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  • Ouija: Origin of Evil

    Ouija: Origin of Evil

    ★★★

    If the prospect of having to adapt a spirit board for the screen is already a grim enterprise, to have to also follow up the unquailed disaster that was Ouija is certainly a fool's errand. Except Mike Flanagan, one of the most idiosyncratic horror directors currently working, is no fool. Time and again, he's proven canny at sneaking an off-kilter and decidedly un-ironic sense of the macabre into big-studio horror productions, which typically depend on snarky humor and ostensibly fashionable…

  • The Lost City of Z

    The Lost City of Z

    ★★★★

    One of the quiet triumphs of James Gray's The Lost City of Z is how it posits artillery officer, archaeologist, and explorer Percy Fawcett (Charlie Hunnam)—who disappeared along with his son, Jack (Tom Holland), in 1925 while searching for a fabled civilization in the Amazon rainforest—as a kindred spirit of The Immigrant's Ewa Cybulski. If the exact nature of Fawcett's obsession with Z remains frustratingly ineffable, that's by design, as Gray understands that the explorer sailed toward a new world,…

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  • Timbuktu

    Timbuktu

    ★★★★

    Do not miss this great film when it comes to a theater at a major metropolis near you at the end of the month. It has its imperfections, but they pale in significance to its elegiac sense of will. After what happened yesterday in Paris, and especially for those confused about the ties between Islam and terrorism or operating under the mistaken belief that Charlie Hebdo's provocations weren't necessary, the film's searing, lucid depiction of innocents rightfully, righteously fighting fundamentalism from within will grip you in horrified empathy.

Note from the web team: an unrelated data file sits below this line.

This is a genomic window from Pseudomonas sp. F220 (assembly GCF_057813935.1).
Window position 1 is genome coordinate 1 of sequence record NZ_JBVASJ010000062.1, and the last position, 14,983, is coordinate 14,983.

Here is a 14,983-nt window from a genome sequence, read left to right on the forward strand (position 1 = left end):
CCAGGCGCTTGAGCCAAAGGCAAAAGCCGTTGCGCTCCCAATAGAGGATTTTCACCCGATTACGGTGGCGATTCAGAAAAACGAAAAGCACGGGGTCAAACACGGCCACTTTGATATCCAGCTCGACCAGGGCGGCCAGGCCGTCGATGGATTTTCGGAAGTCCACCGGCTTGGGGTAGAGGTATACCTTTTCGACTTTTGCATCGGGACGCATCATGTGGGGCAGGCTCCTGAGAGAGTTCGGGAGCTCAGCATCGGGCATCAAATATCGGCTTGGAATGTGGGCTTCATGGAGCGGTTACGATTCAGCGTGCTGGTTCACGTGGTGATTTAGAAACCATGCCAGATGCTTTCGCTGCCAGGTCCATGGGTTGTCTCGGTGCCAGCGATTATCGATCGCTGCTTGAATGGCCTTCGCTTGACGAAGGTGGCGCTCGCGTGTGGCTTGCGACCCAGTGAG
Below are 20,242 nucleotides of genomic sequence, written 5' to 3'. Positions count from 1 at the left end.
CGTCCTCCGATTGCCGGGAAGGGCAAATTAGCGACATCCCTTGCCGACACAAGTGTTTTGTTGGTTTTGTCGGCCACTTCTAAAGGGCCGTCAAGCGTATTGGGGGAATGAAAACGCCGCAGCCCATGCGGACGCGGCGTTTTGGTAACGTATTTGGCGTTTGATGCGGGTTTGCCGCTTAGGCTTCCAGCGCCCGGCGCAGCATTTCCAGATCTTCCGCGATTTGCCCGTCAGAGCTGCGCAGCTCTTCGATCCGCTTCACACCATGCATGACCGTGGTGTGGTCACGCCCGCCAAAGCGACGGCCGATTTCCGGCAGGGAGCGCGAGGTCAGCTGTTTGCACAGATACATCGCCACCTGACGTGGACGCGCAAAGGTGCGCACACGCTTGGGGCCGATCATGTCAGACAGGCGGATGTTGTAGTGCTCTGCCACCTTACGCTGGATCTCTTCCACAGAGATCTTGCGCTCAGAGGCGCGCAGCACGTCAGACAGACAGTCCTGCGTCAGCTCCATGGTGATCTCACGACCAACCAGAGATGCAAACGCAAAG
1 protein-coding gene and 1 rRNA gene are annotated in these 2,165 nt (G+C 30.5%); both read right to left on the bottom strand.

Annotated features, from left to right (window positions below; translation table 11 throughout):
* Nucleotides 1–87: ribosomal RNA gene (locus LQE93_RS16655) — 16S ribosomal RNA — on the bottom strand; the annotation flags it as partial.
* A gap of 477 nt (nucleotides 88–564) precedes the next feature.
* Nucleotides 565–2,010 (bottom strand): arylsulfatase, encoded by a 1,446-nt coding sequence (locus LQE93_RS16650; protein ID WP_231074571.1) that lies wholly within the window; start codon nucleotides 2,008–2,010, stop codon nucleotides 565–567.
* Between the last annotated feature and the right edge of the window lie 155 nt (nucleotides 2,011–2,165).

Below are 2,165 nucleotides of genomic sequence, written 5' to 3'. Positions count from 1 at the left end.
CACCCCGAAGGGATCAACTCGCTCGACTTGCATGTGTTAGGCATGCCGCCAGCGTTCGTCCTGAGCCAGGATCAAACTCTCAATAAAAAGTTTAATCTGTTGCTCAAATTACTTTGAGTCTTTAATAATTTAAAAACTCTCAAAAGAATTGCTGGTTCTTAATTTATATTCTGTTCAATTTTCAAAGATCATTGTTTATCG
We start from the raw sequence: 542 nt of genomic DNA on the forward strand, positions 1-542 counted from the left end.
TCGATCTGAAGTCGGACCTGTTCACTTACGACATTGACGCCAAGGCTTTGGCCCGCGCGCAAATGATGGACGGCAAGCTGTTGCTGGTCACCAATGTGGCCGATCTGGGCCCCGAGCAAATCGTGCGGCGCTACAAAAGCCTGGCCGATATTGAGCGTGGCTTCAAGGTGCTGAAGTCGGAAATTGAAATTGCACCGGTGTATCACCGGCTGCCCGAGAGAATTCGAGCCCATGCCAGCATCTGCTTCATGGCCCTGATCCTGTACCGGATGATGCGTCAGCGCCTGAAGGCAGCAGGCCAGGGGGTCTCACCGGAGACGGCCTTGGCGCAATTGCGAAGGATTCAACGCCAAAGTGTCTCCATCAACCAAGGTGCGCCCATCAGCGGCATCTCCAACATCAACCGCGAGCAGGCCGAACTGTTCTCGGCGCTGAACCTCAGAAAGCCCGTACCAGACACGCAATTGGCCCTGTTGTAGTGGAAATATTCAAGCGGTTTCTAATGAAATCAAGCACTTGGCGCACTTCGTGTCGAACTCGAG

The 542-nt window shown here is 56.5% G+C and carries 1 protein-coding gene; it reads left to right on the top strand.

• Whiplash

    Whiplash

    ★½

    "Exhilarating," "astounding," and "electrifying" reads the quotes on the film's poster, from agents of our culture of mean. Okay, I'll give it "electrifying." Miles Teller is a mean drummer, or maybe it's the jazzy cutting that tricks one into thinking so, but the implausible scenario is pretty low-down in how it tries to milk suspense from an unbridled spectacle of human cruelty. Not even sure Damien Chazelle believes his paltry justification for J.K. Simmons's worse-than-Gordon-Ramsay shtick. Maybe someone needs to throw a director's chair at his head so we can see if he's capable of drumming up a "Casablanca."